Category: perceptual motor

Easel Switch

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--- "DO IT YOURSELF" ENTRY ------- A switch mounted to the front surface of a Triwall easel and covered by a square plate of expanded PVC material to enlarge the switch surface.

PURPOSE: 1. To position a switch so that shoulder flexion and elbow extension are encouraged. 2. To enable a student to operate a computer, battery-operated toy or battery-operated appliance using shoulder flexion and elbow extension. These movements are often desirable for those who exhibit the opposite motor pattern (i.e. flexor motor pattern) due to a neurological disorder.

MATERIALS USED: Triwall material, 2 feet x 4 feet sheet, one 1/4-inch thick wooden dowel, Woodworker’s glue, Expanded PVC material, 6-inch x 6-inch square, speaker wire (long enough to reach from the easel switch to the computer or appliance), Pressure-sensitive Velcro hook and loop tape, Switch such as a GC Snap Action (Momentary) Switch, part number 35-834, Single Pole, Double Throw, 5 AMPs, 250 Volts AC (This switch can be purchased from an electronics store. Many other types of switches can be used.), 1/4-inch plug (male phone jack), two beads-approximately ½-inch in diameter, string or ribbon, about 12-inches long, cloth tape or electrical tape, Optional: Latex Enamel-to paint the Triwall

TOOLS: Bandsaw, jigsaw, utility knife or steak knife; pencil sharpener, soldering iron; carpenter’s heavy-duty glue gun and glue sticks. (If not available, woodworker’s glue may be substituted.)

MEASUREMENTS: The Triwal easel is about 12-inche wide by 9-inches tall. These measurements can be easily altered to suit the needs of the student and situation.

1. Cut out 3 rectangles of identical dimensions, such as 12-inch x 9-inch. Cut out a notch in one of the sides of one of the rectangles (the wire will fit through this). The notched retangle should form the back piece of the “tent shape” when assembled.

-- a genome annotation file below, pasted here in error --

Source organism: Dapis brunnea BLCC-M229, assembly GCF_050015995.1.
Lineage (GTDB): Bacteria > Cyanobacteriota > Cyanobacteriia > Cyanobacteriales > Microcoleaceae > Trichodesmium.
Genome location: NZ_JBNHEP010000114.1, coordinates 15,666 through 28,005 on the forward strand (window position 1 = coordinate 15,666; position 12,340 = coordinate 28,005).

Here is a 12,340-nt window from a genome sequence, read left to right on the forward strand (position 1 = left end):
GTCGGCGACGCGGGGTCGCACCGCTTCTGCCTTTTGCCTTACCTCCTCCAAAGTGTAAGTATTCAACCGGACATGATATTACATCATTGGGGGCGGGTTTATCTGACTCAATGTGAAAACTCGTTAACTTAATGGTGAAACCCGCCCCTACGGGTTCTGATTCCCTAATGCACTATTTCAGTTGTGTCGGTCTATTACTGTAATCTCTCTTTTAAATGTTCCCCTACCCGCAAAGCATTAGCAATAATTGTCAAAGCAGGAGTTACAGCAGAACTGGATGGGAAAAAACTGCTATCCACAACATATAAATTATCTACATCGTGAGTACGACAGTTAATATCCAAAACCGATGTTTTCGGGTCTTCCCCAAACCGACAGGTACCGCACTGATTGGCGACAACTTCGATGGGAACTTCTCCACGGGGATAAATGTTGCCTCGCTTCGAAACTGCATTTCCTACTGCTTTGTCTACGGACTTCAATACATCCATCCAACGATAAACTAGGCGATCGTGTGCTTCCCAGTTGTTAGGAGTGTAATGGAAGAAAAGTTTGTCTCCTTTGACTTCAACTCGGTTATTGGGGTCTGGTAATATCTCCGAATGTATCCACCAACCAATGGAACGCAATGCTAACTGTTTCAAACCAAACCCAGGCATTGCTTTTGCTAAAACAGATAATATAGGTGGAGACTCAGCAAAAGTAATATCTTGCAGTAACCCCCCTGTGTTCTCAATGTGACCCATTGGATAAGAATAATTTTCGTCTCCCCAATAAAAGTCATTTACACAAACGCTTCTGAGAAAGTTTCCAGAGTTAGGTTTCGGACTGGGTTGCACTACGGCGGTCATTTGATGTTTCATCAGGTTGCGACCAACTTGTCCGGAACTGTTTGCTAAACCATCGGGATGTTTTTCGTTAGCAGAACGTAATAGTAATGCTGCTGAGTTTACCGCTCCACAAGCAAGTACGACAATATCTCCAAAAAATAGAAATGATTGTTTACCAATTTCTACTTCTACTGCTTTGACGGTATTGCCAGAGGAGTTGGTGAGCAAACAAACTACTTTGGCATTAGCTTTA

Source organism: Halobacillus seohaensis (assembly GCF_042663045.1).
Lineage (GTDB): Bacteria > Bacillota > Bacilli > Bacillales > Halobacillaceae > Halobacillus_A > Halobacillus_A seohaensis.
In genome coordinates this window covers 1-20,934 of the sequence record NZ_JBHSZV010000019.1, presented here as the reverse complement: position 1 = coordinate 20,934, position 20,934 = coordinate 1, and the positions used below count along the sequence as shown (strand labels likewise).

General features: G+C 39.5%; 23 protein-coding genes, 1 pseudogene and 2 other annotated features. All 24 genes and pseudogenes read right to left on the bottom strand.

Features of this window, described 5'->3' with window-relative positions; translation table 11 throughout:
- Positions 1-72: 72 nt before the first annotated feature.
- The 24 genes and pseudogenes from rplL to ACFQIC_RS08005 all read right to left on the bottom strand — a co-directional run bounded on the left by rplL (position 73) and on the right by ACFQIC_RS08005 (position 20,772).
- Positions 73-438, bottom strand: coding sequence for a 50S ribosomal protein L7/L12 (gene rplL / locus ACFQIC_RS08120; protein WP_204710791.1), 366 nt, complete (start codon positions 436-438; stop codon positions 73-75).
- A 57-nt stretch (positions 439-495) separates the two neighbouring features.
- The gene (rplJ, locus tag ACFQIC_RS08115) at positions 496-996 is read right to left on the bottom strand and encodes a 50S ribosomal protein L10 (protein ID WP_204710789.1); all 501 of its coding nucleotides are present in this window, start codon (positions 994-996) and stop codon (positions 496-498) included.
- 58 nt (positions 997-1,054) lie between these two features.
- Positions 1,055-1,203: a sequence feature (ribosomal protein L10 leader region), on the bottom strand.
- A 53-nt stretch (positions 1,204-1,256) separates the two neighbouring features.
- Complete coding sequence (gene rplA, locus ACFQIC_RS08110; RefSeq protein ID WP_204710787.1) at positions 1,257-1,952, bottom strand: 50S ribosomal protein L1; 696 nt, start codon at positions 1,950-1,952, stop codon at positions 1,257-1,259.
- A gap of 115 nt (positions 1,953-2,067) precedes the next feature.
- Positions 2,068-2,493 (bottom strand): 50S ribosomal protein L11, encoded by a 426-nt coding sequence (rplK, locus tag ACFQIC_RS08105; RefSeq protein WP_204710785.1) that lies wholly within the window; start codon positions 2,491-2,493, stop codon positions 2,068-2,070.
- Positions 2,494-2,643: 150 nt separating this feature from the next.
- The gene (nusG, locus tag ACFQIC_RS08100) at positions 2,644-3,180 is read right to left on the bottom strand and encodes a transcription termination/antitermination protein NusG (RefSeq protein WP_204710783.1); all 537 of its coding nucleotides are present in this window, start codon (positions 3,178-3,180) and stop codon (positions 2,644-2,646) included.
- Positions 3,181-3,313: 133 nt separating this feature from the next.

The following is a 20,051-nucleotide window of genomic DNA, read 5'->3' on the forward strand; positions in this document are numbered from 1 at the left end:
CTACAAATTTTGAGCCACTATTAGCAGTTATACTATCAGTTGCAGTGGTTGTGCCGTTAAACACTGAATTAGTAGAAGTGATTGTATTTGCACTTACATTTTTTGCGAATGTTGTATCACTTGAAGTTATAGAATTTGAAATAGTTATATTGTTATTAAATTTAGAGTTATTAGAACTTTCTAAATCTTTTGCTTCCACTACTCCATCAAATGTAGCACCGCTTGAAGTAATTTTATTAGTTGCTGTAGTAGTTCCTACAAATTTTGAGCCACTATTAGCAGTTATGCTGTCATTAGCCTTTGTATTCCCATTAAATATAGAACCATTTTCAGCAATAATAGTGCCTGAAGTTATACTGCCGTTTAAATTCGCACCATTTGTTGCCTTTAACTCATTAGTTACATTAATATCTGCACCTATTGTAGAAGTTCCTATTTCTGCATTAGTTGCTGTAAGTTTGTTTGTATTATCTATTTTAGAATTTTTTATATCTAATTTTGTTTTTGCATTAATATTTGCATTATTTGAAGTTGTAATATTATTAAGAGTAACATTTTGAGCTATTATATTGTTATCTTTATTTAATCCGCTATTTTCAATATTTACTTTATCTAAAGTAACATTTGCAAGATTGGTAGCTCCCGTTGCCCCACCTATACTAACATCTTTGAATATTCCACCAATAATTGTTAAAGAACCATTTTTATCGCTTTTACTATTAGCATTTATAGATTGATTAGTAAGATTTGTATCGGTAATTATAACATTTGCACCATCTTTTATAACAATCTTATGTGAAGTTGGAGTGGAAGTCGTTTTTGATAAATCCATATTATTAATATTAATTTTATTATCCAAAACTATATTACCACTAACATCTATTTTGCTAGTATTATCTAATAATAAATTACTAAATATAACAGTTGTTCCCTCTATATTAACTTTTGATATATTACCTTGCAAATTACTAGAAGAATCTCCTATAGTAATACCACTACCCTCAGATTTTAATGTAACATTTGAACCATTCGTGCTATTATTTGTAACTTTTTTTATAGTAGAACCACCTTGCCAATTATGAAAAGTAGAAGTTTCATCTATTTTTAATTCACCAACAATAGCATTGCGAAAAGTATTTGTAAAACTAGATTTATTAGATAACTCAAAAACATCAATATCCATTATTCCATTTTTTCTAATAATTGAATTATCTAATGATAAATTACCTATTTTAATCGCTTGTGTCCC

2. Attach the rectangles together to form the tent. Angle the raw edges first so the contact edges are flush together.
3. Trace the end of the assembled “tent” twice on the remaining piece of Triwall. Cut these two triangles out. These will cover the ends of the “tent”.
4. If desired (for added stability), use hot glue to glue the “tent shape” onto a larger (e.g. 9-inch x 18-inch) Triwall base.
5. Cover all corners and edges of the Triwall with duct tape or masking tape and then of the ends to a switch and the other two ends to the jack.
6. Cut a hole in the center of the front surface of the Triwall easel just big enough to fit the switch through. Tape the switch in the hole using cloth tape or electrical tape so only the buttons juts out beyond the front surface of the Triwall.
7. To attach the 6-inch square of PVC over the switch to serve as the switch plate, punch two holes in the easel and two holes in the top of the PVC. Thread each end of a string or ribbon first through the PVC, then through a small bead, and finally through the Triwall. Tie the two ends of the string together inside the easel. It is essential that a small bead be placed between the PVC and the Triwall so that the switch is not activated accidentally due to pressure from the PVC.
8. Use pressure-sensitive Velcro to attach the triangular ends to the easel.

Author: Designed and fabricated by Subhashini Balagopal, M.Ed., Preschool/Primary Cluster Coordinator, Franciscan Children’s Hospital, Brighton, MA


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